« "Cyclically-adjusted deficit" is not a macroeconomic concept | Main | Why politicians court the middle class »


Feed You can follow this conversation by subscribing to the comment feed for this post.

With regards to Manitoba, it might have been the floods which fiscally impacted them quite heavily.

Professor, per-capita numbers might be more useful, depending on what you are aiming to show. Ontario and Quebec, after all, represent about 63% of the Canadian population.

This is not the provincial debt post I was expecting! I thought that you (or maybe Mike) would comment on this: http://www.macdonaldlaurier.ca/files/pdf/Provincial-Solvency-October-2012.pdf.

Well Phil, that MacDonald Laurier report by Marc Joffe on provincial solvency is quite interesting. I've been going to conferences over the last week and was in the process of digesting it but this is as good a time as any to provide a quick summary. As the summary states: "Due to population aging, the provincial models forecast lower labor force participation, less economic growth and higher health spending in later years. Depending on how quickly interest rates revert to their post-World War II means provinces are at risk of encountering solvency crises over the next 10-30 years if fiscal policies do not change." The crucial threshold based on a review of the historical evidence is spending more than 25% of your revenues on debt service and no province is near this point at present or expected to be in the near term. The long run of 10-30 years out is a different matter. According to this report, Ontario apparently has one of the highest risks of default in the longer term due to its large annual deficits as does Alberta. The interest rates facing the provinces are quite low and uniform and do not appear to reflect the risks because there seems to be an expectation that the federal government will assist the provinces if they run into difficulties in meeting their obligations. That however is not a sure thing. There seems to be some debate as to whether or not the federal government is obligated in any way to bail out provinces.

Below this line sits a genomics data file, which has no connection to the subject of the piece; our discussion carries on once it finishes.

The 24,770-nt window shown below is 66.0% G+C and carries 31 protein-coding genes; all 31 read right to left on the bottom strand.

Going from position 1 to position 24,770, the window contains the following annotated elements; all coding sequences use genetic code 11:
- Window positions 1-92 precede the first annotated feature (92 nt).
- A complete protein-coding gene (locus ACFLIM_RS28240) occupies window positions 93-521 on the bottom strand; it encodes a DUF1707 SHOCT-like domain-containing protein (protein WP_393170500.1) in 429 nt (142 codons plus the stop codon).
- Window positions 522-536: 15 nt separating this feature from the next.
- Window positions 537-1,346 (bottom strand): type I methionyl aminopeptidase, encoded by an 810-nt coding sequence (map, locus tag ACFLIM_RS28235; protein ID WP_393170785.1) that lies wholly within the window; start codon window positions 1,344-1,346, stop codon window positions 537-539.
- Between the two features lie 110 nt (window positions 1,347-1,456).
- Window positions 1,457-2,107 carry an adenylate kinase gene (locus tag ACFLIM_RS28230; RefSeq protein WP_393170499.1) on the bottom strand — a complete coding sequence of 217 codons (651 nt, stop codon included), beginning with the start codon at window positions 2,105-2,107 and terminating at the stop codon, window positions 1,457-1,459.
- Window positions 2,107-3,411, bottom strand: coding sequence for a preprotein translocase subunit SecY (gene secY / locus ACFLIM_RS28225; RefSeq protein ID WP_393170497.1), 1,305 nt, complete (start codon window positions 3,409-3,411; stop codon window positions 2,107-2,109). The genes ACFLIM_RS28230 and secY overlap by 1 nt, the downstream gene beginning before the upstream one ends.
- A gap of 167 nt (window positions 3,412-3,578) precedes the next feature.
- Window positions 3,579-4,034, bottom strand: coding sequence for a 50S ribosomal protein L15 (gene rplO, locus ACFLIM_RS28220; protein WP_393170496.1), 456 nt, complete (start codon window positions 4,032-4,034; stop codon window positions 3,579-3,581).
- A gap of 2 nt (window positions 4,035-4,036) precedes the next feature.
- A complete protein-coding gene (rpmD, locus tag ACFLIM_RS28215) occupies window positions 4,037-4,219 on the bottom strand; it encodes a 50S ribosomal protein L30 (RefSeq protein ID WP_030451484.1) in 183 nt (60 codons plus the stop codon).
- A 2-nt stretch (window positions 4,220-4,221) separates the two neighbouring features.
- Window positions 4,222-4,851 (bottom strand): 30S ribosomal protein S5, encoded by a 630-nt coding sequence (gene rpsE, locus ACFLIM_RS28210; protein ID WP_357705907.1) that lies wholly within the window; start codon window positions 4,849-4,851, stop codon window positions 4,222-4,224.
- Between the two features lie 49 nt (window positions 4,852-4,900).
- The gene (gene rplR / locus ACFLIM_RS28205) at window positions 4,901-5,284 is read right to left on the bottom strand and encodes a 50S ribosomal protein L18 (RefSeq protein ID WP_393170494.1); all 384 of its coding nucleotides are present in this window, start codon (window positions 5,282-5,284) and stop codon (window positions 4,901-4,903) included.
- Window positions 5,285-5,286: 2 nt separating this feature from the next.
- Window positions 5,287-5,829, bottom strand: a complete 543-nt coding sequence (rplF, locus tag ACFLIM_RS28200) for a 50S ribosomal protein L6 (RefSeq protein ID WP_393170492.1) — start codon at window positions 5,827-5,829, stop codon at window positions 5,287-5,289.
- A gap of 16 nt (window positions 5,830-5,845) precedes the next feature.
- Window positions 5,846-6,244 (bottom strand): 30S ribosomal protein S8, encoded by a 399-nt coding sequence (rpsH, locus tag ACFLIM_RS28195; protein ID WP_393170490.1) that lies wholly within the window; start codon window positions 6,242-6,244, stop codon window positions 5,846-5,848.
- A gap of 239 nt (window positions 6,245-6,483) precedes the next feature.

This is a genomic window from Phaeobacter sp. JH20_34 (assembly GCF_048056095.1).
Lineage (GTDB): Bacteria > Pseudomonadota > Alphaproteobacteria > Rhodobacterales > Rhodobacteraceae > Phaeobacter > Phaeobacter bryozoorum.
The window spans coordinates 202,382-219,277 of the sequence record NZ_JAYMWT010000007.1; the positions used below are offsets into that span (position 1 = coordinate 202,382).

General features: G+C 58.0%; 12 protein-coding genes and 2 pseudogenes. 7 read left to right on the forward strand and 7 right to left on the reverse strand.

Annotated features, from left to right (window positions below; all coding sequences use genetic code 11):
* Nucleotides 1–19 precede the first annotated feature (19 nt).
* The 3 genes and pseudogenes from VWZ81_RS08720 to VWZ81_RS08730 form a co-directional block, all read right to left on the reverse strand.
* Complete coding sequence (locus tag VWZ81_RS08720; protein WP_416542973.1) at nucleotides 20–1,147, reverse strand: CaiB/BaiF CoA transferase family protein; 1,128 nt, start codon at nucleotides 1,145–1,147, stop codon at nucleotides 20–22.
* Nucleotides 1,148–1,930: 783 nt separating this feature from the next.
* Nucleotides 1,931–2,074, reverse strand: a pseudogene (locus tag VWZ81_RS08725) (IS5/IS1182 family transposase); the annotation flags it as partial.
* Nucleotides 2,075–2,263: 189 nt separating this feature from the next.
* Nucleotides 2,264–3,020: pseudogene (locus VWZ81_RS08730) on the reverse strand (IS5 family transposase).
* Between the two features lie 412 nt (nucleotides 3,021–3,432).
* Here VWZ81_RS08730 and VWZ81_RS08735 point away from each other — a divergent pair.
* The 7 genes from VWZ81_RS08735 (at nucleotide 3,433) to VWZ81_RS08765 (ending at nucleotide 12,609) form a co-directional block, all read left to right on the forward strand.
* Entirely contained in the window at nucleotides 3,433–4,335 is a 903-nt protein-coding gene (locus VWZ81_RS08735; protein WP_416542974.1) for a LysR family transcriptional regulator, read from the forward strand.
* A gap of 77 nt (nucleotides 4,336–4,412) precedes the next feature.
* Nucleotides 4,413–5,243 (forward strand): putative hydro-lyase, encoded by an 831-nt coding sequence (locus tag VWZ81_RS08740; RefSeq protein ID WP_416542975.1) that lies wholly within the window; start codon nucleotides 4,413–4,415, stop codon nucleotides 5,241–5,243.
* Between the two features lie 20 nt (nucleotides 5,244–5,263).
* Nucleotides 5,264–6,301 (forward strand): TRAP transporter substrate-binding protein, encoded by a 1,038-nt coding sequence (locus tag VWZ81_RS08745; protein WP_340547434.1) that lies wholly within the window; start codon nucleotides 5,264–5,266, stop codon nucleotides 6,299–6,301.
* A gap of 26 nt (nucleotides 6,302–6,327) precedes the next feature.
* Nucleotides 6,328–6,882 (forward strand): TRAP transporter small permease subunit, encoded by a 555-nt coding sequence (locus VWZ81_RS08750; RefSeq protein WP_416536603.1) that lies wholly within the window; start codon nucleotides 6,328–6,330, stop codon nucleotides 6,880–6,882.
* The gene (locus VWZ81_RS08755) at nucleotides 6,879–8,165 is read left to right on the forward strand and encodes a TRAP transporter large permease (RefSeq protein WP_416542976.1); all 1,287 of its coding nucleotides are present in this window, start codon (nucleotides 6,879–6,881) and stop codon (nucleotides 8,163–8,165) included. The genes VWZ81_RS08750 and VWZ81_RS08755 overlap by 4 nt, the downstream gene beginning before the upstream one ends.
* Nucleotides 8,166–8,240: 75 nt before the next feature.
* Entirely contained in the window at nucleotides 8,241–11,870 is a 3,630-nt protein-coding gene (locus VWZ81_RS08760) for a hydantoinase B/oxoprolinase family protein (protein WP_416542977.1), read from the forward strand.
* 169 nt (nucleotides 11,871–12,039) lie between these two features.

I looked at the Manitoba situation and apparently a good bit of the later run up in debt was a huge expenditure related to flooding in 2011. Nearly a billion in costs related to that.

Interestingly none of the things blamed for debt run up in PEI (above and beyond stimulus and cyclical budget issues). Here they're blaming a slowdown in transfer growth, losses in provincial pension funds and continued capital spending on a development plan.

Agree that per capita or per GNP growth would be helpful. If Alberta were to add a billion of debt the growth rate would be stratospheric but untroubling.

The comments to this entry are closed.

Search this site

  • Google

Blog powered by Typepad